Editorial Principles

Editing Donne’s prose letters is complicated by the scarcity of letters surviving in Donne’s own hand: only thirty-eight holograph letters are extant. In consequence, it is necessary to reproduce letters that survive only in printed versions (some 168 letters) or transcribed copies (perhaps as many as thirty letters) at indeterminate degrees of remove from the original letters. The Oxford Edition of the Letters of John Donne will authenticate, transcribe, analyze, and present these texts to recover that surely small part of what remains of Donne’s voluminous correspondence. The nature of the surviving material, however, complicates the question of textual authority—not only in presenting individual letters but also in ordering the letters chronologically, identifying their addressees, and even (most crucially for transcriptions of letters in Leicestershire Record Office Manuscript DG7/Lit.2, known as the Burley manuscript) admitting letters to the canon. Our aim in authenticating, transcribing, analyzing, and presenting Donne’s letters is to provide reliable texts for modern readers with minimal editorial intervention. For the surviving holographs we will present texts based on diplomatic transcriptions and also publish images of each.

The bulk of Donne’s surviving correspondence appeared first in various seventeenth-century collections, chiefly in Letters to Severall Persons of Honour (1651), whose publishers, the Marriots, evidently had access for their editions to Donne's fair copies obtained from recipients; whereas in publishing Toby Matthew's Collection of Letters (1660), John Donne the younger was able to add drafts of letters he found among Donne's posthumous papers. We proceed on the basis that a letter’s publication as Donne’s in the seventeenth century justifies its inclusion in the canon. This external evidence may be supplemented by internal evidence: language conveying the distinctive characteristics of Donne’s prose style, and/or details mentioned in the letters tallying in key respects with acknowledged events and associations in Donne’s biography and the history of this period. Print artifacts present various editorial problems, including the customary verbal alterations suffered in the transition from manuscript to print in the publishing house and the imposition of the printer’s own conventions of punctuation, spelling, capitalization, etc. Thus while the printed texts in a number of important ways may not record exactly what Donne originally wrote, they do provide a close approximation of his verbal choices.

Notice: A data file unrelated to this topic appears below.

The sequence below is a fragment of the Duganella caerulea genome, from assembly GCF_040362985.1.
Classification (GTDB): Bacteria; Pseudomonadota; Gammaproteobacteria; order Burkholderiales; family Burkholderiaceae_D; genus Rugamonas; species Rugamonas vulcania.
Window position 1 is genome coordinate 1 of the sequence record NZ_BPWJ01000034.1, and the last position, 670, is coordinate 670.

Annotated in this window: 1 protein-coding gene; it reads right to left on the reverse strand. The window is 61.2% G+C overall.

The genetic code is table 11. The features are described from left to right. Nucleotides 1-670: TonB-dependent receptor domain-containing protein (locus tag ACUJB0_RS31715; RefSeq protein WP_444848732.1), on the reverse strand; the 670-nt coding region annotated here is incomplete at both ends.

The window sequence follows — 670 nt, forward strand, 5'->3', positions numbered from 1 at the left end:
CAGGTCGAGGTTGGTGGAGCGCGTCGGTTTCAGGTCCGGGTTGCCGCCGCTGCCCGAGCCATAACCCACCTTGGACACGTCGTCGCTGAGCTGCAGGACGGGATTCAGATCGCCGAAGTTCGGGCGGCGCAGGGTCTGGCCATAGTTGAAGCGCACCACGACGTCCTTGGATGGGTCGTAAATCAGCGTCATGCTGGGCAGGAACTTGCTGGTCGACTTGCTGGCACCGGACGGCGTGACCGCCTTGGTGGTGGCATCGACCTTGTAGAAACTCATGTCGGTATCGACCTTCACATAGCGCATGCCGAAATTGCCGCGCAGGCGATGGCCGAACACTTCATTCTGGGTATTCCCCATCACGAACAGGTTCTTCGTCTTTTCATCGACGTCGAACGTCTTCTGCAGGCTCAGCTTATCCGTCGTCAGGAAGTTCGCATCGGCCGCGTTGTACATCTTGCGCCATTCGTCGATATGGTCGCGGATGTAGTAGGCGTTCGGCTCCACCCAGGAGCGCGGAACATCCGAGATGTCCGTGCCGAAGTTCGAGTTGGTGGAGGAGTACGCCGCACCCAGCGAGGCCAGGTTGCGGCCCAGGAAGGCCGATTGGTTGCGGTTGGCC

About thirty seventeenth-century, scribal copies of Donne’s letters also survive, and they present special difficulties: in deciding whether or not to include in Donne’s canon scribally copied letters not printed as Donne’s in the seventeenth century, we base our decisions on attributions to Donne in manuscripts and on internal evidence, since most of these artifacts specify neither the date, the author, nor the addressee of a letter transcribed. In most cases we do not know exactly when, why, or by whom the copy was made. In light of these circumstances, we edit these scribal copies conservatively by identifying seeming errors and inconsistencies, sometimes in comparison with other copies of the same letter but, more often than not, by analysis of the logic and general coherence of the letter itself in relation to what is known of the history of the time and of Donne’s life. Thus we must combine bibliographical analysis with critical analysis to evaluate the text of each letter. In doing so we recognize that each early copy, though mediated by a scribe, nonetheless constitutes a contemporary’s representation of the original and that we should be wary of imposing on it our own anachronistic apprehensions or perceptions.

Since most of the texts survive only in printed editions or non-authorial copies, we necessarily examine multiple copies of seventeenth-century printings and every surviving seventeenth-century manuscript copy. When a seventeenth-century printing is used as a copy-text, we collate at least five copies of the first printing and at least three copies of all subsequent printings (though we have collated ten copies of the source of most, the 1651 Letters) to account for any press variants. When a copy-text is a manuscript, we verify our transcriptions against original sources; if the manuscript letter was printed, we collate the manuscript against all its seventeenth-century printings. At all stages of transcription and data entry, at least two (and usually three or more) editors proofread the work independently, resolving any problems or differences of interpretation in conference. At each stage of production we take similar care to verify the accuracy of both text and apparatus.